The 180 can be very confusing sometimes because, when we tape actors and other talent, they are often in motion. Just keep in mind that the camera has to stay on the same side when focusing on two people, and you will be OK. To move the 180 line, you have to physically move the camera during the shot so that the audience recognizes the change in position. You can also shoot a direction-neutral shot where the talent looks directly into the camera or, in the case of a car chase, the car comes right at the camera (see Figure 3).

Continuity

One of the reasons the 180 Rule is so important is that it gives you a sense of continuity. Your audience must always feel like they are watching a moment in time that unfolds in a continuous direction. Thus the idea of continuity: maintaining a sense that time, distance and objects continue through time in a logical way. If the car was moving from the left to right side of the screen and was rushing away from a following police car, you wouldn’t suddenly show it moving from the right to left unless it was planning on ramming the police car! You must be consistent to maintain this idea of a continuous time.

Cutting on Action

Cutting on action is one of the best ways to maintain the feeling of movement through time and maintaining screen direction and continuity. When editing, it is always best to cut as the talent does something – not as they are getting ready to do something or have already finished the action. If they are sitting, make the cut as they are on their way down, not while they are still standing. Cutting on the action will also hide the cut because the movement of your talent will distract the viewer from the hard cut. Cutting on action also lets you do a very interesting thing called a parallel cut. This is a cut between two similar actions yet involves two different subjects in two different places. For instance, say your subject is a boyfriend going to meet his girlfriend. He walks through a door; she gets into an elevator. You shoot him from the left and her from the right to give the feeling that they are moving towards each other. Cutting as he opens his door and her elevator door closes gives you two similar actions and speeds the action along. The 180 Rule, screen direction and cutting on action work together to bring these two together!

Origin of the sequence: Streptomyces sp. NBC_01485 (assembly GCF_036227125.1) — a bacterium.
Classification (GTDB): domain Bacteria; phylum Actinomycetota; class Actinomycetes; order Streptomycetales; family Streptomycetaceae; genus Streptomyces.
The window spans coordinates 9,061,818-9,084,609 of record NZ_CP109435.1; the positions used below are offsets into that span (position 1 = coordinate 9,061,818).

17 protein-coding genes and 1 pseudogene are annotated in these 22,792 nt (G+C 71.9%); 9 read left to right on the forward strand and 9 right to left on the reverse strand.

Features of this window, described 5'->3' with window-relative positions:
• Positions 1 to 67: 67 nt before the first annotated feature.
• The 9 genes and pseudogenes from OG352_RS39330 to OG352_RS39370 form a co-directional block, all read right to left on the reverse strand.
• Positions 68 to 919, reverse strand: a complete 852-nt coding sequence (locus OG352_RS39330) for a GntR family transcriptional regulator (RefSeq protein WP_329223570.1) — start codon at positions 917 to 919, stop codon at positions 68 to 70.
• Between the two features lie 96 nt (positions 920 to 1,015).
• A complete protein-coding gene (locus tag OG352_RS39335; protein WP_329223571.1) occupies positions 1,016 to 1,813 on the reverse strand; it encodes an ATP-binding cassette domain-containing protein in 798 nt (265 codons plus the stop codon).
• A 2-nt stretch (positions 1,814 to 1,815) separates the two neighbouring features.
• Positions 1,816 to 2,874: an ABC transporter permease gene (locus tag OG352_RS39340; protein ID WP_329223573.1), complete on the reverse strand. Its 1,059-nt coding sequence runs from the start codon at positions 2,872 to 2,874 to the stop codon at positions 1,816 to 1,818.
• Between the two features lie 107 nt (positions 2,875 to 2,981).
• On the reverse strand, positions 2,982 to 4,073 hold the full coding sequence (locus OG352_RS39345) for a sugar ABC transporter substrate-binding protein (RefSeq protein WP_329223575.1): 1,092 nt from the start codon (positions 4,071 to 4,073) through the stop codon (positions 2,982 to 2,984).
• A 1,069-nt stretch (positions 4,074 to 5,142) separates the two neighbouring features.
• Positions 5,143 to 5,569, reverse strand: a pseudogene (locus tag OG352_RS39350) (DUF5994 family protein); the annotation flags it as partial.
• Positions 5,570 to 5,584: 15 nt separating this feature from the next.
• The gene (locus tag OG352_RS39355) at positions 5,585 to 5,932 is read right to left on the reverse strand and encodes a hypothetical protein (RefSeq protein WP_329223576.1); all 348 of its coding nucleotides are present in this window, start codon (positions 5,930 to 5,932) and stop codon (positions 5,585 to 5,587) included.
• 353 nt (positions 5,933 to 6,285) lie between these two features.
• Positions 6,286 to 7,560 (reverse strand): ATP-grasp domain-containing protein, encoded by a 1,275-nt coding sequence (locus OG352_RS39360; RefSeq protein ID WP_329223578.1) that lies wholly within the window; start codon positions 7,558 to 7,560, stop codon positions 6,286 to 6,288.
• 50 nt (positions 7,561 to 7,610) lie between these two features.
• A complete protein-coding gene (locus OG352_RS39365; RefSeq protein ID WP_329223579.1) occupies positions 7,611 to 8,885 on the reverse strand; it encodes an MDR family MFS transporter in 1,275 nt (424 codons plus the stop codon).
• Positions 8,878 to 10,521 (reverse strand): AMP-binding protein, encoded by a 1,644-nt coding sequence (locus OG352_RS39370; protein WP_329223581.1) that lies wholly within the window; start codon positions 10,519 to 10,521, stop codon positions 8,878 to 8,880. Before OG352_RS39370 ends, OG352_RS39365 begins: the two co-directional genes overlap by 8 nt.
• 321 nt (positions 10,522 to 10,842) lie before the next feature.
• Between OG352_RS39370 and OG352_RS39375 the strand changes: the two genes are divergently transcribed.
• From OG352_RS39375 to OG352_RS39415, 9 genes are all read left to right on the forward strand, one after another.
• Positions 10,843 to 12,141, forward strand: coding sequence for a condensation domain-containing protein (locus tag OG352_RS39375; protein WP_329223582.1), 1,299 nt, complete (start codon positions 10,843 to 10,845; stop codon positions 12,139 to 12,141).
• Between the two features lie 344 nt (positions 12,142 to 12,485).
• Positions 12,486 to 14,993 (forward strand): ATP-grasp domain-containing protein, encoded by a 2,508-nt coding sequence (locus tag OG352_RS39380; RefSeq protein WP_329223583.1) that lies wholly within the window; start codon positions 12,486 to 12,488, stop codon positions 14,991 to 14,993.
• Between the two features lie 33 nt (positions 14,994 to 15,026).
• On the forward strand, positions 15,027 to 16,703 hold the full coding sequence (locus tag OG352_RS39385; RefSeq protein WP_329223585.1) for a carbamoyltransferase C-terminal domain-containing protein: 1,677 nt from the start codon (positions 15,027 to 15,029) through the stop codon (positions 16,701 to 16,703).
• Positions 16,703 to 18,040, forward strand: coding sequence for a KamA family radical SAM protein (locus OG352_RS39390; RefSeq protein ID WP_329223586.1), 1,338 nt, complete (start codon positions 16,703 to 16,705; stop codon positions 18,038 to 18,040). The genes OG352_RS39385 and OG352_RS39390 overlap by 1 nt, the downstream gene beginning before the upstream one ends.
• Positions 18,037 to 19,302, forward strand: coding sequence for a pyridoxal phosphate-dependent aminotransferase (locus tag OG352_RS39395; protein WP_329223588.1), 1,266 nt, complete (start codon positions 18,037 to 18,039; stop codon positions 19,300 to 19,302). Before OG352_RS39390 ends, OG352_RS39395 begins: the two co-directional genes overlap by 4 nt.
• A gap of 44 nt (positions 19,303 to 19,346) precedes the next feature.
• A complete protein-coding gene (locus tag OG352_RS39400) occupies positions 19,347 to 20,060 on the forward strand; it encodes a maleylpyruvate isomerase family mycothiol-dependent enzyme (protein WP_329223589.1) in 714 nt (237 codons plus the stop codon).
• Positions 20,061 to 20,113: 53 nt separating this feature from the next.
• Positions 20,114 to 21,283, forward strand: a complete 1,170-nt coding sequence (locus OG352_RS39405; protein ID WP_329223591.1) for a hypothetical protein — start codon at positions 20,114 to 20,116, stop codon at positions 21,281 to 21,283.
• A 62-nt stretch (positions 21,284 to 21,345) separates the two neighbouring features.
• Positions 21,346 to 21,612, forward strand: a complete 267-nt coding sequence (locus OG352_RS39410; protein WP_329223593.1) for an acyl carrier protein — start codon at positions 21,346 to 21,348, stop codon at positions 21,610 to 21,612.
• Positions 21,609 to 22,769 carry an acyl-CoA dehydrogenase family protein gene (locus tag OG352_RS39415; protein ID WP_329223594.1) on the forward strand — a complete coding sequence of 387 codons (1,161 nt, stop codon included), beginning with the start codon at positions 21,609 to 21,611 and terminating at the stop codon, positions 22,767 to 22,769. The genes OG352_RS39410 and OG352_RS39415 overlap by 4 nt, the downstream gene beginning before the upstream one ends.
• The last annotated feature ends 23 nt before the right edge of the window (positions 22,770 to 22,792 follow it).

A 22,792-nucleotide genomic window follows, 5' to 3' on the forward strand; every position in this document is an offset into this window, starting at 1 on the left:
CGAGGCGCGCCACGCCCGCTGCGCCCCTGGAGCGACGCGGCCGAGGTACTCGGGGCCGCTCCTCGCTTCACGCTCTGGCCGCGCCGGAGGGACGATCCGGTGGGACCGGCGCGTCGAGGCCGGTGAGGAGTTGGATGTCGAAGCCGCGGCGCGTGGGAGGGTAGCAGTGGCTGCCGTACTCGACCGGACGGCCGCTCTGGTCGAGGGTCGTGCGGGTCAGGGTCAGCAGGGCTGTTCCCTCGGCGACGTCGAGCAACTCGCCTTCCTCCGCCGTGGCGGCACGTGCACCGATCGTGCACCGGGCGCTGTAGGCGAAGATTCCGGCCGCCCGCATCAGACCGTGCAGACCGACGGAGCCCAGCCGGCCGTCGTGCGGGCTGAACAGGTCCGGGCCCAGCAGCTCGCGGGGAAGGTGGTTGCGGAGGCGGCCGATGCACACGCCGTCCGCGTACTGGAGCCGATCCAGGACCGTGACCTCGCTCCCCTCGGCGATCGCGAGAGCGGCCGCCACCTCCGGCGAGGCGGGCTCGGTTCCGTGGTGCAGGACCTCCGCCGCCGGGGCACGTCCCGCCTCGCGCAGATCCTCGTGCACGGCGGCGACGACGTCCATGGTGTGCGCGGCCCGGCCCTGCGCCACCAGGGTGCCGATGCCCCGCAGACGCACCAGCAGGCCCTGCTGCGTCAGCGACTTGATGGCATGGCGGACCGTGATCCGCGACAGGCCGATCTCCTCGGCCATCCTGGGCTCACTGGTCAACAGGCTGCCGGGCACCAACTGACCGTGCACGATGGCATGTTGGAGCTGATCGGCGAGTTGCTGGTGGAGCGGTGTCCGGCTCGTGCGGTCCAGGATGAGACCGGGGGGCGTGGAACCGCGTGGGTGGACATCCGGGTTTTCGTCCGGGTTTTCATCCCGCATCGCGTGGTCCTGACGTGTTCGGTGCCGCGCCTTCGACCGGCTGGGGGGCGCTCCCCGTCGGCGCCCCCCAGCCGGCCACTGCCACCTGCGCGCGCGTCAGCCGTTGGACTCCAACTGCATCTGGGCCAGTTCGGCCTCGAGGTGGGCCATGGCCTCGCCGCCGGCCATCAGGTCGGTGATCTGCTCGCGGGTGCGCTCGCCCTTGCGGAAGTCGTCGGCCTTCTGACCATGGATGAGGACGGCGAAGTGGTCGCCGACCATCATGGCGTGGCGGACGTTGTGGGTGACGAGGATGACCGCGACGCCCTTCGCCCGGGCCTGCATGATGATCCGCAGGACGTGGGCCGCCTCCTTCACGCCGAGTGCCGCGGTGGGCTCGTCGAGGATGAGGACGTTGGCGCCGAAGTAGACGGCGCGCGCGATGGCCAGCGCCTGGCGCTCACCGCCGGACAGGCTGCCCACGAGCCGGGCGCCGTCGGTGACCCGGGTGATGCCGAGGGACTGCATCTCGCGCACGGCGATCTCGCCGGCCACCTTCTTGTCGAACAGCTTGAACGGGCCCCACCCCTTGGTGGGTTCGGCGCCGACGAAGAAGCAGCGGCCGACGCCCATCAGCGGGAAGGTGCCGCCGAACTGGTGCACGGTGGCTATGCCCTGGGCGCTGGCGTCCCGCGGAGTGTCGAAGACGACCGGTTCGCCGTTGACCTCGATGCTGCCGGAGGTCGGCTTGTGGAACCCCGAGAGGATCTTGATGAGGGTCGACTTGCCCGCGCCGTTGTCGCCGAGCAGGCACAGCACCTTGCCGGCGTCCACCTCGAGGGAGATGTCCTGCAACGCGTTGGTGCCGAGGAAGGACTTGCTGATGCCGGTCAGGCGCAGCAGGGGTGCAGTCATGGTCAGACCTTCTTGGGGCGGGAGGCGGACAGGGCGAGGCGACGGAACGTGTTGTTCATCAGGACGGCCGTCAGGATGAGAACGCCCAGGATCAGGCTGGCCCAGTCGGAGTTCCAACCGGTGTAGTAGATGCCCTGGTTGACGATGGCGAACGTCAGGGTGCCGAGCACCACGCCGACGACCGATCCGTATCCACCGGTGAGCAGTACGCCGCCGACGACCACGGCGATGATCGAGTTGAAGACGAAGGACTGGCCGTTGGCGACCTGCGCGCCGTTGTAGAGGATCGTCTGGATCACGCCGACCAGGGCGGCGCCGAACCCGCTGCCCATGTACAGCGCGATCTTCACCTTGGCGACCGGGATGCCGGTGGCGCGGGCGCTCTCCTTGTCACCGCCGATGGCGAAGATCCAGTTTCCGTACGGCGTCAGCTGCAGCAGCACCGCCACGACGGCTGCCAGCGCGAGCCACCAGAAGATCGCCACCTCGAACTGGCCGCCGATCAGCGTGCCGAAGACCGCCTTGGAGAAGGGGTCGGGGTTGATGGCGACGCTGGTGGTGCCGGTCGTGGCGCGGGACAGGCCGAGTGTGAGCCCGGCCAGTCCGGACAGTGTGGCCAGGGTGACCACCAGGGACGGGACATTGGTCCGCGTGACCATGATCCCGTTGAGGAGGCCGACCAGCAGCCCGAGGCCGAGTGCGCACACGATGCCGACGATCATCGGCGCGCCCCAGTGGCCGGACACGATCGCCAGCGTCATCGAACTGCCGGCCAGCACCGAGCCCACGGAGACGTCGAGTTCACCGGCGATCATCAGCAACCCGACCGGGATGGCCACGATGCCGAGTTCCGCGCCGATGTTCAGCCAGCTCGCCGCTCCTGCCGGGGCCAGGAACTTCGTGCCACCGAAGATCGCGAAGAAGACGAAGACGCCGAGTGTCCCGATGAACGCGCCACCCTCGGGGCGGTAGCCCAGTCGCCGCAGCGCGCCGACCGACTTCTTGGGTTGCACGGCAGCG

Camera and Talent Movement and Blocking